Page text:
red sky at morning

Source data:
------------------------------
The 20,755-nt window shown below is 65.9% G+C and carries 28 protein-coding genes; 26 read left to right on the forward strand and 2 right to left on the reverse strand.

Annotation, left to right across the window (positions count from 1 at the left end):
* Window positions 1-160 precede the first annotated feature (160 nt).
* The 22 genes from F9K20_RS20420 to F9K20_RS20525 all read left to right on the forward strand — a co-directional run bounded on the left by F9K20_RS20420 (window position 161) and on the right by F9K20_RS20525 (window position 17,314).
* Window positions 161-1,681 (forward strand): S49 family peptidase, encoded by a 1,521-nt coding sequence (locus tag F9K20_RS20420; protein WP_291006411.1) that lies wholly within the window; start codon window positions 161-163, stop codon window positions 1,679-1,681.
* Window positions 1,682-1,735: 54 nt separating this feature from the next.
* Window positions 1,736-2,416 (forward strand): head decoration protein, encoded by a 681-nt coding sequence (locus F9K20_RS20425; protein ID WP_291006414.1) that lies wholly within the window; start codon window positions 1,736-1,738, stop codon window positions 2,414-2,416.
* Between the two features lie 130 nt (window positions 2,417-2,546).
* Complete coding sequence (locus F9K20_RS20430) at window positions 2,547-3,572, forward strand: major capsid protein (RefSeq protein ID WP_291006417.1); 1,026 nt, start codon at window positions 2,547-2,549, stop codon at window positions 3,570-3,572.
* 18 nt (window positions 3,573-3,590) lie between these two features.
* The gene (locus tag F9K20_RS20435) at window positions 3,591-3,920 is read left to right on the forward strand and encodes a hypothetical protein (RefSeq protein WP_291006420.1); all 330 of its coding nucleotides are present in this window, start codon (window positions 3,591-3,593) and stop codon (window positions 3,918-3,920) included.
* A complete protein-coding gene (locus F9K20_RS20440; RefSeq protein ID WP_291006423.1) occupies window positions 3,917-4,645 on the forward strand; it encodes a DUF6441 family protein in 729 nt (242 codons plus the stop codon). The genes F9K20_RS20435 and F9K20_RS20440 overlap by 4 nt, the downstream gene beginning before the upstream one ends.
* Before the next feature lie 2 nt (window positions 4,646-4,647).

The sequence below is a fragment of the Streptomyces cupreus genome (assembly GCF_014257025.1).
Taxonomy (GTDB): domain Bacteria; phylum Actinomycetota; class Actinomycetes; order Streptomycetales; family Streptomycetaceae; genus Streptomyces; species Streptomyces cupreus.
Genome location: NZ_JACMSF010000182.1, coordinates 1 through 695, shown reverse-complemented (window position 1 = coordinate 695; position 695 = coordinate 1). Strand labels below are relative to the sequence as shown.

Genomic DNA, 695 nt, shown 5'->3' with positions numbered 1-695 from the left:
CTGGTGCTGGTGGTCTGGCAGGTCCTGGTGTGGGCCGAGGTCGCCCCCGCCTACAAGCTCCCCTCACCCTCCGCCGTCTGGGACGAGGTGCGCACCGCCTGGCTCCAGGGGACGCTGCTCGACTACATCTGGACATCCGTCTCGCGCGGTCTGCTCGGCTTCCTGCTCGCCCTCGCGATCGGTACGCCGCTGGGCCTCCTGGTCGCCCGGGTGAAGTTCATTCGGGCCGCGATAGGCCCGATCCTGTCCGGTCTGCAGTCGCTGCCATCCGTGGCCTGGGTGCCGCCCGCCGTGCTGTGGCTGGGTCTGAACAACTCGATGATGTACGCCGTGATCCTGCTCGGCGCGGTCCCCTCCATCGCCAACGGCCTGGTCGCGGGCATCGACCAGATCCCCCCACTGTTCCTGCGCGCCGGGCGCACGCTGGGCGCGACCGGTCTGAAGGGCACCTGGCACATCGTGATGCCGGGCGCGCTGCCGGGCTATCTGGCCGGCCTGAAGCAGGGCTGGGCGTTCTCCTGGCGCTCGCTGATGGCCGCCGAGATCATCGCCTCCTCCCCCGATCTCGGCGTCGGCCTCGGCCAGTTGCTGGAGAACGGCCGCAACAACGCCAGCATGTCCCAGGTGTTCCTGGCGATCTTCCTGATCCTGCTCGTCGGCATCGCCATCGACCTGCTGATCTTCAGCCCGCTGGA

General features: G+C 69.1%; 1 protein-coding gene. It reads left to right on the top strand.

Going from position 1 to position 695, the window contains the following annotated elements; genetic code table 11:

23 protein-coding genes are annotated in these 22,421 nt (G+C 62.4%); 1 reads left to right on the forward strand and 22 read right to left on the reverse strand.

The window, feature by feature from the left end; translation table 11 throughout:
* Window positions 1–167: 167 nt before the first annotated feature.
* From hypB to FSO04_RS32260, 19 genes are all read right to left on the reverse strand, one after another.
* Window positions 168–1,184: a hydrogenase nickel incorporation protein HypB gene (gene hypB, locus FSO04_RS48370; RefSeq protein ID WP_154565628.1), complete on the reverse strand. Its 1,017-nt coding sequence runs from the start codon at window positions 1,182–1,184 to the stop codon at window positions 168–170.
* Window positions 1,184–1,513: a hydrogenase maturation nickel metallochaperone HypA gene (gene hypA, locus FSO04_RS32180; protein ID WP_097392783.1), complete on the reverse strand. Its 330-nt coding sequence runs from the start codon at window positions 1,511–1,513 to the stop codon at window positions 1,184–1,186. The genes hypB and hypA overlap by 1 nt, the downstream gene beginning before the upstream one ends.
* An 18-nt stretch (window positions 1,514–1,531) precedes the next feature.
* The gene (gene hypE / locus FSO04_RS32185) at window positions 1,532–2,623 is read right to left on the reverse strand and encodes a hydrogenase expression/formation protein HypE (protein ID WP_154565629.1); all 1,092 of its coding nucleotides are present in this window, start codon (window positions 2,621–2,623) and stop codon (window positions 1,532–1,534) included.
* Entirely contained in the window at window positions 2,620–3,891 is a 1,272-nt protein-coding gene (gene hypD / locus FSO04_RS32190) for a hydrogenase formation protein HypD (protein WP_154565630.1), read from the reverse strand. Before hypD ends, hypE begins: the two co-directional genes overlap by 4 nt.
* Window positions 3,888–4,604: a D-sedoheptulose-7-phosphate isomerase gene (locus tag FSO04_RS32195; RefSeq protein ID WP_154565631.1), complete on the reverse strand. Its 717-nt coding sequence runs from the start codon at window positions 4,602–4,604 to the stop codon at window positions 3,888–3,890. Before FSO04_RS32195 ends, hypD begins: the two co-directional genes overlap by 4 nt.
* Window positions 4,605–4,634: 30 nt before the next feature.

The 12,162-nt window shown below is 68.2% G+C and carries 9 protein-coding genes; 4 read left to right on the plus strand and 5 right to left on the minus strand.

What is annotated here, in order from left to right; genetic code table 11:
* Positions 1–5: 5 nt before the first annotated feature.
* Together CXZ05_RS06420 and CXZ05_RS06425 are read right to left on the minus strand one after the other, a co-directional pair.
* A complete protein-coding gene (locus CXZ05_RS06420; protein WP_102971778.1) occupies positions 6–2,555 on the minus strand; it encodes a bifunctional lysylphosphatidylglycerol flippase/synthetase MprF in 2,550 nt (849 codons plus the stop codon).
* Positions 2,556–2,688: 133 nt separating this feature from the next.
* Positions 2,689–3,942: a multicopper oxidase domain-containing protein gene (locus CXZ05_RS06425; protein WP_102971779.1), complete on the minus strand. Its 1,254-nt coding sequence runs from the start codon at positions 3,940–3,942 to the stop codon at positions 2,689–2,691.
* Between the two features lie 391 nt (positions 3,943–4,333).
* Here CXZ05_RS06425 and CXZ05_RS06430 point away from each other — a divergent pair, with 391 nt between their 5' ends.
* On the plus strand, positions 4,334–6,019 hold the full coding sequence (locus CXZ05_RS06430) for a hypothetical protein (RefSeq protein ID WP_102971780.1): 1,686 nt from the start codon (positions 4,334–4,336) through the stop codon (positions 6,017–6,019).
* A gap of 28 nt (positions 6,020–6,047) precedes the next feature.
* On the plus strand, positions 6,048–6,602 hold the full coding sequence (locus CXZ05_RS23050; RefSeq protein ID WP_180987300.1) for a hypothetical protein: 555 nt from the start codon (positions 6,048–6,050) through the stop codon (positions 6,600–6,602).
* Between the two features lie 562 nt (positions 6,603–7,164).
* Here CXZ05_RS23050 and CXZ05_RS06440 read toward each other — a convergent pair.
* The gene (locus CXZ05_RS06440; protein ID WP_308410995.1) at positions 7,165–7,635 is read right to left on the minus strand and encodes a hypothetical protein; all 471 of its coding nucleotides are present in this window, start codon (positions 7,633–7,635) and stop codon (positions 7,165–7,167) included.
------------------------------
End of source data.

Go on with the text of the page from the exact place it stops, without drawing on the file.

The common phrase "red sky at morning" is a line from an ancient rhyme often repeated by mariners: The rhyme is a rule of thumb used for weather forecasting during the past two millennia. It is based on the reddish glow of the morning or evening sky, caused by haze or clouds related to storms in the region. If the morning skies are red, it is because clear skies over the horizon to the east permit the sun to light the undersides of moisture-bearing clouds. The saying assumes that more such clouds are coming in from the west. Conversely, in order to see red clouds in the evening, sunlight must have a clear path from the west, so therefore the prevailing westerly wind must be bringing clear skies. There are occasions where a storm system might rain itself out before reaching the observer (who had seen the morning red sky). For ships at sea however, the wind and rough seas from an approaching storm system could still be a problem, even without rainfall. Because of different prevailing wind patterns around the globe, the traditional rhyme is generally not correct at lower latitudes of both hemispheres, where prevailing winds are from east to west. The rhyme is generally correct at mid-latitudes where, due to the rotation of the Earth, prevailing winds travel west to east. from Shakespeare's Venus and Adonis The perils are foreshadowed using the archaic word "betokened"; some versions use the archaic term "Wrack" (for the word "Wreck").
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